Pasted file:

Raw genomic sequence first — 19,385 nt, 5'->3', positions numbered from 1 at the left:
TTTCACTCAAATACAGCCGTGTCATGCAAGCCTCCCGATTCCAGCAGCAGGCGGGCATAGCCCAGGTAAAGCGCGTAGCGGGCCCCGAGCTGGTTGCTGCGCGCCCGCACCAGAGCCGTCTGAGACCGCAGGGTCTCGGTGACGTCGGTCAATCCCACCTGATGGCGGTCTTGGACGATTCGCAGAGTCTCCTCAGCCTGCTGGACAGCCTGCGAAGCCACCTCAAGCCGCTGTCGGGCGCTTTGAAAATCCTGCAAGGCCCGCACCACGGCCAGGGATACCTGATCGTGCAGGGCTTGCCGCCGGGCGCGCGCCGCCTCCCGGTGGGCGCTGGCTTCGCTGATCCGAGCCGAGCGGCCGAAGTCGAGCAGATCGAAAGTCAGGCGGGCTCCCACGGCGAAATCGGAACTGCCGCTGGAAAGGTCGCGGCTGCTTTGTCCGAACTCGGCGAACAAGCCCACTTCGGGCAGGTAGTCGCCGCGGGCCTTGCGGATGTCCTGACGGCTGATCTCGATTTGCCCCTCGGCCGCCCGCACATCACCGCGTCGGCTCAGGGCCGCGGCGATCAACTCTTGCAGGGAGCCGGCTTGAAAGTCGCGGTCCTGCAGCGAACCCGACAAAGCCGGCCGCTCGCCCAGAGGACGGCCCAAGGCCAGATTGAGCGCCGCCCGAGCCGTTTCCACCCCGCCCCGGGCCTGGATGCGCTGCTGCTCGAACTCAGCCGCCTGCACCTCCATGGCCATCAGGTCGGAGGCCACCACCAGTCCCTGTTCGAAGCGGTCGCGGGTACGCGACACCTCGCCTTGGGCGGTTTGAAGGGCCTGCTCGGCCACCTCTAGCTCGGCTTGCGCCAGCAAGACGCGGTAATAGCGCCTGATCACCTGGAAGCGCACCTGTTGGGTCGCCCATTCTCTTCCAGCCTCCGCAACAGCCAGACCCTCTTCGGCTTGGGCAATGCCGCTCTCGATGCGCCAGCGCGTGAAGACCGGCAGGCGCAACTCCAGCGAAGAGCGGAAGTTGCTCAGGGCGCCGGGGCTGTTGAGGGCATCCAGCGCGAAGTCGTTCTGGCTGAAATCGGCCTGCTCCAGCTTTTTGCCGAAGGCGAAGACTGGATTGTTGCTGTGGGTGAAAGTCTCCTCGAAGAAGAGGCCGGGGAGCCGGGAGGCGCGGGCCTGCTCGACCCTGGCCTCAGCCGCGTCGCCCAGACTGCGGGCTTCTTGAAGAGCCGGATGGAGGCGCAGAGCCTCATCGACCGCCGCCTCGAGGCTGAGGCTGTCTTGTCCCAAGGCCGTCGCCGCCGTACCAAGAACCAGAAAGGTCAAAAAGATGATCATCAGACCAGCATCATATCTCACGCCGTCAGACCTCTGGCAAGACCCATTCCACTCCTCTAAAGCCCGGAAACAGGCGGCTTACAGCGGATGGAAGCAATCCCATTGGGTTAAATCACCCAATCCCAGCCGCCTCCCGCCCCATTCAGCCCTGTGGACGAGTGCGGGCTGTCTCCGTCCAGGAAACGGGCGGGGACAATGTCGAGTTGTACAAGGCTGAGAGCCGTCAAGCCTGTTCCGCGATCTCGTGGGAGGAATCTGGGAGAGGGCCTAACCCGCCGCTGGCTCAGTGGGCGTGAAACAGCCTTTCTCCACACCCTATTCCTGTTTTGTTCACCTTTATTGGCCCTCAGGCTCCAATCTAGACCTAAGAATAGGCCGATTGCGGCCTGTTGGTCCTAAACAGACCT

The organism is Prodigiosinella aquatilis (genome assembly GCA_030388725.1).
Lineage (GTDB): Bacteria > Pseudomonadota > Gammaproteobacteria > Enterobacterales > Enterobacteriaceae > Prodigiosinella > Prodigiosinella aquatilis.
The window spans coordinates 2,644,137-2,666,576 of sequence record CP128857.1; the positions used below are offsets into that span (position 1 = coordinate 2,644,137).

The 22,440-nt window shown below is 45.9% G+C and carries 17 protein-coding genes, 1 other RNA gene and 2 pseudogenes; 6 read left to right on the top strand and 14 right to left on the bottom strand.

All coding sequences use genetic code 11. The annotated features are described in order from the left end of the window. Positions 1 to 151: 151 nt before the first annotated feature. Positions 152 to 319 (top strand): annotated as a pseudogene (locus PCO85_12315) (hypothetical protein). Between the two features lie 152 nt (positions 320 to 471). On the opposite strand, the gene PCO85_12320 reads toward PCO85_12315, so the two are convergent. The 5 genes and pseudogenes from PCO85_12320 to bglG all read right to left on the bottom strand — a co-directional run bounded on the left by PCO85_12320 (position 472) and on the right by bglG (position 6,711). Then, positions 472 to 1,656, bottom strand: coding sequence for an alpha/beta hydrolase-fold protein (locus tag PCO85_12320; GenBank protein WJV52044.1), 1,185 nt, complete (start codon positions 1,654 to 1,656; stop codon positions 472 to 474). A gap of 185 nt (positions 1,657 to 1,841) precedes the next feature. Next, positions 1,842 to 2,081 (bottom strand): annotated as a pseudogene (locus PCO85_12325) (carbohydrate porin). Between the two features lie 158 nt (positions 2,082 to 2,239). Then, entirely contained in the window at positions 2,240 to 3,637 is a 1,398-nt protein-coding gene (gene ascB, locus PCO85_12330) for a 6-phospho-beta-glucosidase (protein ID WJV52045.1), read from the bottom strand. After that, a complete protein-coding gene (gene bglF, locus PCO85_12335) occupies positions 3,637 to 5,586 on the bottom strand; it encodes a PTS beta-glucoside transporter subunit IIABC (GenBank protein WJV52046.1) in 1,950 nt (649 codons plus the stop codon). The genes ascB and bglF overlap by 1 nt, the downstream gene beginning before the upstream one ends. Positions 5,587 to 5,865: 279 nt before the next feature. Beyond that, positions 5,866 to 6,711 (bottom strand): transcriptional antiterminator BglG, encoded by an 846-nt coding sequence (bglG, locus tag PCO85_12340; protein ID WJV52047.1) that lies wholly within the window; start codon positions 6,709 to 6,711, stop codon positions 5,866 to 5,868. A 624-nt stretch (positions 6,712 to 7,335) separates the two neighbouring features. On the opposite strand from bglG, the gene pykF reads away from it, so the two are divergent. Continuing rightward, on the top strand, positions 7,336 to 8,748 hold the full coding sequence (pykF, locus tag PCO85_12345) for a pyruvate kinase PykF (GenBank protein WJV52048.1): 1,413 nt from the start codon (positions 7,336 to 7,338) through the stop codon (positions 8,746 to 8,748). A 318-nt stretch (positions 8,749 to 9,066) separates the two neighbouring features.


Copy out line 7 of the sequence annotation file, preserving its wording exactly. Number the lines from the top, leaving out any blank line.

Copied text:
All coding sequences use genetic code 11. The annotated features are described in order from the left end of the window. Positions 1 to 151: 151 nt before the first annotated feature. Positions 152 to 319 (top strand): annotated as a pseudogene (locus PCO85_12315) (hypothetical protein). Between the two features lie 152 nt (positions 320 to 471). On the opposite strand, the gene PCO85_12320 reads toward PCO85_12315, so the two are convergent. The 5 genes and pseudogenes from PCO85_12320 to bglG all read right to left on the bottom strand — a co-directional run bounded on the left by PCO85_12320 (position 472) and on the right by bglG (position 6,711). Then, positions 472 to 1,656, bottom strand: coding sequence for an alpha/beta hydrolase-fold protein (locus tag PCO85_12320; GenBank protein WJV52044.1), 1,185 nt, complete (start codon positions 1,654 to 1,656; stop codon positions 472 to 474). A gap of 185 nt (positions 1,657 to 1,841) precedes the next feature. Next, positions 1,842 to 2,081 (bottom strand): annotated as a pseudogene (locus PCO85_12325) (carbohydrate porin). Between the two features lie 158 nt (positions 2,082 to 2,239). Then, entirely contained in the window at positions 2,240 to 3,637 is a 1,398-nt protein-coding gene (gene ascB, locus PCO85_12330) for a 6-phospho-beta-glucosidase (protein ID WJV52045.1), read from the bottom strand. After that, a complete protein-coding gene (gene bglF, locus PCO85_12335) occupies positions 3,637 to 5,586 on the bottom strand; it encodes a PTS beta-glucoside transporter subunit IIABC (GenBank protein WJV52046.1) in 1,950 nt (649 codons plus the stop codon). The genes ascB and bglF overlap by 1 nt, the downstream gene beginning before the upstream one ends. Positions 5,587 to 5,865: 279 nt before the next feature. Beyond that, positions 5,866 to 6,711 (bottom strand): transcriptional antiterminator BglG, encoded by an 846-nt coding sequence (bglG, locus tag PCO85_12340; protein ID WJV52047.1) that lies wholly within the window; start codon positions 6,709 to 6,711, stop codon positions 5,866 to 5,868. A 624-nt stretch (positions 6,712 to 7,335) separates the two neighbouring features. On the opposite strand from bglG, the gene pykF reads away from it, so the two are divergent. Continuing rightward, on the top strand, positions 7,336 to 8,748 hold the full coding sequence (pykF, locus tag PCO85_12345) for a pyruvate kinase PykF (GenBank protein WJV52048.1): 1,413 nt from the start codon (positions 7,336 to 7,338) through the stop codon (positions 8,746 to 8,748). A 318-nt stretch (positions 8,749 to 9,066) separates the two neighbouring features.